Academic journal article ABA Banking Journal

A Retailer's POS Views

Academic journal article ABA Banking Journal

A Retailer's POS Views

Article excerpt

A retailer's POS views

For point of sale payments to succeed, the three primary players--bankers, retailers, and consumers--must all accept it. Often missing has been the retailer.

Just what do retailers want? During an ABA POS conference in Chicago last year, Bobby Gowens, executive vice-president of Randall's Food Markets, Inc., Houston, spoke of the retailer's perspective on POS. View from experience. Randalls has operated an on-line POS system tied into the Pulse network since 1986.

"Early that year, the Pulse network announced a major reduction in switch fees, which caused us to decide it was time to begin working on POS," says Gowens. "At the same time, Pulse chose not to charge an interchange fee on POS transactions."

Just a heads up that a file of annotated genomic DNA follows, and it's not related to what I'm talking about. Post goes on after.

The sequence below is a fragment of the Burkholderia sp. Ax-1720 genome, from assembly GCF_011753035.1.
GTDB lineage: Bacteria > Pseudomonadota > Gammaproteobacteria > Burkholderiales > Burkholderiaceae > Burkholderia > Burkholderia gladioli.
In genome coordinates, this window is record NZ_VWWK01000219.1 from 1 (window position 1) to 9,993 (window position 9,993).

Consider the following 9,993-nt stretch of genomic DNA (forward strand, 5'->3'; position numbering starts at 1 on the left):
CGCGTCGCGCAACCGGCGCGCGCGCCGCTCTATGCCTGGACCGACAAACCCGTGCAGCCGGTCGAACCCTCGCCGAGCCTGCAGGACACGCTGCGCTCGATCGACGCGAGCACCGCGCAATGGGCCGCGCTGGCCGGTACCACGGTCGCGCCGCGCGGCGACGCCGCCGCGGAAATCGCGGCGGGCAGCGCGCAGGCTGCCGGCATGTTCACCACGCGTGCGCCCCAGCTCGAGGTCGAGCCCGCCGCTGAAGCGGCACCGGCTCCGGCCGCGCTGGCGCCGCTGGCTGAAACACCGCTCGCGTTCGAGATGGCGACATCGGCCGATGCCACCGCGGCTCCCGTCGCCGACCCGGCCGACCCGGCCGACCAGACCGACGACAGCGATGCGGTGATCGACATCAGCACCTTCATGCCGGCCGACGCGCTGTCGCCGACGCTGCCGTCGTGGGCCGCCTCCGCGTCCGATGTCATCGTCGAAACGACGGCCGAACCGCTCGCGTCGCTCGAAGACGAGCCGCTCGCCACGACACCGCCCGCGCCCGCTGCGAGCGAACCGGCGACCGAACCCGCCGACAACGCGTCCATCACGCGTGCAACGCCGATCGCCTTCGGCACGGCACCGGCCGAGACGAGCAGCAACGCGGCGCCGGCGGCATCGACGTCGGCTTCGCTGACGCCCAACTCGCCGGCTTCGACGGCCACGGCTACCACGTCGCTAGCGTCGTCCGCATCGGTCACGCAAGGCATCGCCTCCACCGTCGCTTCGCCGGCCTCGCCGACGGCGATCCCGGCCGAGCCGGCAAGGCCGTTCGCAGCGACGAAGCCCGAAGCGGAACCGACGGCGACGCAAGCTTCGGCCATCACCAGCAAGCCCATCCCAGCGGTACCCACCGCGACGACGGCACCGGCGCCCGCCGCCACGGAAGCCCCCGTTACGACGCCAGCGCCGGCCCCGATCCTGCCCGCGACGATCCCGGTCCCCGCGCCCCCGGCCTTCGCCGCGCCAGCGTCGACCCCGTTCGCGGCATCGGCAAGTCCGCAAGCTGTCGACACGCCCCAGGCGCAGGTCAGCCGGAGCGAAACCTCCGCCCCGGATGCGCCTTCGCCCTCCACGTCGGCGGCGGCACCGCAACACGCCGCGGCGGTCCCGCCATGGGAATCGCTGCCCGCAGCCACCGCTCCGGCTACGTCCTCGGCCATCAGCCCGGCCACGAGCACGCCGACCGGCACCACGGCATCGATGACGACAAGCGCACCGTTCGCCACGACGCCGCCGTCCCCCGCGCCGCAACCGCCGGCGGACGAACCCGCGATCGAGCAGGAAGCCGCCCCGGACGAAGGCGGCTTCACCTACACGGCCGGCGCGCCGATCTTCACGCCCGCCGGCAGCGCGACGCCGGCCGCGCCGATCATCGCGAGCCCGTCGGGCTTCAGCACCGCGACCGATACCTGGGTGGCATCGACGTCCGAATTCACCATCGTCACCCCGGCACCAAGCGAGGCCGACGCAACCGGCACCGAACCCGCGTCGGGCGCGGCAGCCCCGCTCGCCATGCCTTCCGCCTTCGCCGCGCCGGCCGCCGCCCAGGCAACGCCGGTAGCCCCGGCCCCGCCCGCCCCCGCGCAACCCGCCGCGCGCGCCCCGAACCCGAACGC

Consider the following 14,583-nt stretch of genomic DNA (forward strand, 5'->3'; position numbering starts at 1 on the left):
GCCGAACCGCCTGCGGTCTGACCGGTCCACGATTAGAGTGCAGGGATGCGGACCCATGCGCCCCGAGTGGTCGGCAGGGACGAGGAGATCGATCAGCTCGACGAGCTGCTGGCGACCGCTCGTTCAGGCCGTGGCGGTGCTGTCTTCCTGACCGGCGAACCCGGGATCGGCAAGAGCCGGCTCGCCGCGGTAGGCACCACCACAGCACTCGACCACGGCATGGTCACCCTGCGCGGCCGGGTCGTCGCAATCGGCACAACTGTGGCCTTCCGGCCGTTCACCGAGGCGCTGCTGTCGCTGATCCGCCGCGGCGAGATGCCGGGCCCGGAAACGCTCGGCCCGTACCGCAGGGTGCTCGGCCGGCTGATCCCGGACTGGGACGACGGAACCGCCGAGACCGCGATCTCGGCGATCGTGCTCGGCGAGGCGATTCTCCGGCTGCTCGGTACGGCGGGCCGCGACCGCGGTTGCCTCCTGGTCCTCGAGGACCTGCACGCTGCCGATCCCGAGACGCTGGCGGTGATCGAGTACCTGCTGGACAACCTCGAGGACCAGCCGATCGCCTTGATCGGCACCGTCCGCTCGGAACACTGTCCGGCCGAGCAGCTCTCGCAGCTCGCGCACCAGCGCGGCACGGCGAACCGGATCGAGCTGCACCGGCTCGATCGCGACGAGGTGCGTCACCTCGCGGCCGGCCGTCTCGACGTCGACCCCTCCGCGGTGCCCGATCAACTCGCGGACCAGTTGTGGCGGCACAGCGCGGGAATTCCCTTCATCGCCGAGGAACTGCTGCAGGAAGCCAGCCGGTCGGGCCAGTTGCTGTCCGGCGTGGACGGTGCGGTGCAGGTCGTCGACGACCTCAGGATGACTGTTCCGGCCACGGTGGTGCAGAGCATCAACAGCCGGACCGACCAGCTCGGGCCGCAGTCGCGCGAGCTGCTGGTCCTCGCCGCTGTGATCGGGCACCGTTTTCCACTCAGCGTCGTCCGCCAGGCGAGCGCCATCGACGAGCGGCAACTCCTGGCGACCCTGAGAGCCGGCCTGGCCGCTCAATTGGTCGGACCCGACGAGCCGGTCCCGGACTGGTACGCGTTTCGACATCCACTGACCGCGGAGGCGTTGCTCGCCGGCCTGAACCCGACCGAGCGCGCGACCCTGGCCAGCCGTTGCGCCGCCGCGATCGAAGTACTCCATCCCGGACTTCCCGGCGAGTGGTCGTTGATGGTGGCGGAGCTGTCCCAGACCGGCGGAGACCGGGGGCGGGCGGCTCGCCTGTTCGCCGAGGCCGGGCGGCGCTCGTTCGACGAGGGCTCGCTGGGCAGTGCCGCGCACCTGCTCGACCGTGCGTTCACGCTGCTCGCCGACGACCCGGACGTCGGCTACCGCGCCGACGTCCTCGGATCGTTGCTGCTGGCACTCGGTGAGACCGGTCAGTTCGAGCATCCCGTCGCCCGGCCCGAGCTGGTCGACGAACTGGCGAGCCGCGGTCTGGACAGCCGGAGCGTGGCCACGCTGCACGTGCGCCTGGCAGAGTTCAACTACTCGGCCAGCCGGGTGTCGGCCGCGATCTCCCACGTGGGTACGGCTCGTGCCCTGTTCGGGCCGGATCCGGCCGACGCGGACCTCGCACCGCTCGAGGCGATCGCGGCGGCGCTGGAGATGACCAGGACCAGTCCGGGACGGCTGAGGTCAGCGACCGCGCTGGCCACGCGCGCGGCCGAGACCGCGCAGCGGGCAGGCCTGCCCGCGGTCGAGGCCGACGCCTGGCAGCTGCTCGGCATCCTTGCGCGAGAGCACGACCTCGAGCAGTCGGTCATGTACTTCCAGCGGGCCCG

Gowens says the other necessary ingredient for making POS work is a universal network--one which permits access to multiple financial institutions. Pulse had reached that stage during 1985.

"We began negotiations immediately with both of our lead banks, as well as a third-party processor," says Gowens. The banks and third parties were stuck on transaction fee arrangements, which according to Gowens were at levels that made it cheaper for the chain to do it themselves. Stumbling blocks. A significant barrier to POS progress, according to Gowens, is that many banks do not perceive POS as a replacement for paper checks. As evidence, Gowens cites the many banks that continue to adhere to the proprietary network concept.

Another misconception cited by Gowens is bankers' belief that merchants, who in theory receive funds quicker under POS than from paper checks, should be willing to pay for faster service. Gowens disputes the whole notion: "We receive credit at the same time for both EFT transactions and deposits of checks and cash. …

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